A Subway In Utah?

Back in October, three friends and I trekked up the Left Fork of North Creek at Zion National Park. It had been awhile since I last visited this amazing product of nature formed by millions of years of erosion but it was well worth it. It’s a 10 mile hike requiring boulder hopping, numerous creek crossings and a 1,000 foot climb out of the canyon at the very end. I haven’t done much hiking this year and I felt it in my quads the next day.

Fall colors have arrived at Zion National Park’s North Creek
Water flows at Archangel Cascades at Zion National Park’s Left Fork of North Creek, Utah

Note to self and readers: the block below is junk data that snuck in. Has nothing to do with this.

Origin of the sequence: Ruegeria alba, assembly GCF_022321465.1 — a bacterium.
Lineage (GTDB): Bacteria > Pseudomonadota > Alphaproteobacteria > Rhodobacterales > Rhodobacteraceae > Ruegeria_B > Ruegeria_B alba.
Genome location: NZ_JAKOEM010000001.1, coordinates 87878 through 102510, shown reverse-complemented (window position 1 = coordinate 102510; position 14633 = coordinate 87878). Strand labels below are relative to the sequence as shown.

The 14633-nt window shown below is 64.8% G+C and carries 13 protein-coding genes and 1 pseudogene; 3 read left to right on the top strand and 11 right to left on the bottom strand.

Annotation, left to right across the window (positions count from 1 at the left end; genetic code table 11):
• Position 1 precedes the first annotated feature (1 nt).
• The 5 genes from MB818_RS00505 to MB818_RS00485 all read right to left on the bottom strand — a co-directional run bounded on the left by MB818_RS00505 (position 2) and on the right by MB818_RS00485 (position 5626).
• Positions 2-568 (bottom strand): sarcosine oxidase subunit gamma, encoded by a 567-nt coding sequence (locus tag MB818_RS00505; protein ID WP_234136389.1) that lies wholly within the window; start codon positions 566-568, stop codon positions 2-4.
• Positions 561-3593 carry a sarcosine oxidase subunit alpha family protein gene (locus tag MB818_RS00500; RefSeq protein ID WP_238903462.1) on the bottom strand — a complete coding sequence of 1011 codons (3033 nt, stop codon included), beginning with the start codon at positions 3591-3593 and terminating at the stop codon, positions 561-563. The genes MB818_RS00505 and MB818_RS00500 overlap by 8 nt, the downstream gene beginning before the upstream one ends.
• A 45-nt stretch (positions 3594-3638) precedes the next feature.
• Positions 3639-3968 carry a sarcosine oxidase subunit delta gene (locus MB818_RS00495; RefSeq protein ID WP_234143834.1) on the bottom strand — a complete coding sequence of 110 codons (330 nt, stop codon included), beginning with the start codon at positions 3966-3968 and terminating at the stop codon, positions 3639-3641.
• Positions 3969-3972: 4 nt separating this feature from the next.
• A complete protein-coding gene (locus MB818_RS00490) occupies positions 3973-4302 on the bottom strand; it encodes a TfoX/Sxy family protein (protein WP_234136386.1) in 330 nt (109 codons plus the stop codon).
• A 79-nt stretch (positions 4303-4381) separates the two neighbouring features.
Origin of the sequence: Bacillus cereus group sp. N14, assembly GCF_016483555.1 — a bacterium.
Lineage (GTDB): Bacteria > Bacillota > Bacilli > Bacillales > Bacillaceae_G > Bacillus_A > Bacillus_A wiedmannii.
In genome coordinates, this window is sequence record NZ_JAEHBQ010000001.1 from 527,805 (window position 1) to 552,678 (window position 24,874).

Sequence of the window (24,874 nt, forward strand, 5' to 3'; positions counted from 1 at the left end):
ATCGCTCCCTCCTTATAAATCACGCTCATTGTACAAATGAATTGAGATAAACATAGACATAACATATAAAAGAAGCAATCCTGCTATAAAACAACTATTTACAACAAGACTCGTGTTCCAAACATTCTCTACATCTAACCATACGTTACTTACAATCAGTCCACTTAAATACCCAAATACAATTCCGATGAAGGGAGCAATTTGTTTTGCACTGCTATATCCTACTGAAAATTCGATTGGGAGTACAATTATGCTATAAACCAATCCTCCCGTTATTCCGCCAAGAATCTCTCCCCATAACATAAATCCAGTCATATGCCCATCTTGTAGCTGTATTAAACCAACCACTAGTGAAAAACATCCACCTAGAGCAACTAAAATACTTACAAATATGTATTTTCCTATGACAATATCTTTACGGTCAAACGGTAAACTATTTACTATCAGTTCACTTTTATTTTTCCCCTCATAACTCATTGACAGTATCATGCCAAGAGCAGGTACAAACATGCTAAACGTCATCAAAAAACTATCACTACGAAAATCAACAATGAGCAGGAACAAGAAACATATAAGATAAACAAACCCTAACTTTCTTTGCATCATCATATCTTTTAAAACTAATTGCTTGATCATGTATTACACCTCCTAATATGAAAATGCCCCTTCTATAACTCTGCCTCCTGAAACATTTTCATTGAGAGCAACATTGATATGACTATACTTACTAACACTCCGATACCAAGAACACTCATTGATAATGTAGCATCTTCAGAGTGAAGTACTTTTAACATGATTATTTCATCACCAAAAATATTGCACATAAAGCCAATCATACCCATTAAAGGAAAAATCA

Approaching The Subway.
Now you know why they call it The Subway.
The sandstone can be slippery when wet.

Not a selfie!
That fallen tree wasn’t there the last time.

The tall canyon walls that North Creek flows through.
A crack in the sandstone at Zion National Park’s Subway is a portal for the flowing water

24 responses to “A Subway In Utah?”

  1. I’ve missed your posts, Mike. 🙂 These photos are gorgeous. It is amazing what water can do over a few million years! Looks like the Subway was an underground tunnel and then the roof collapsed?


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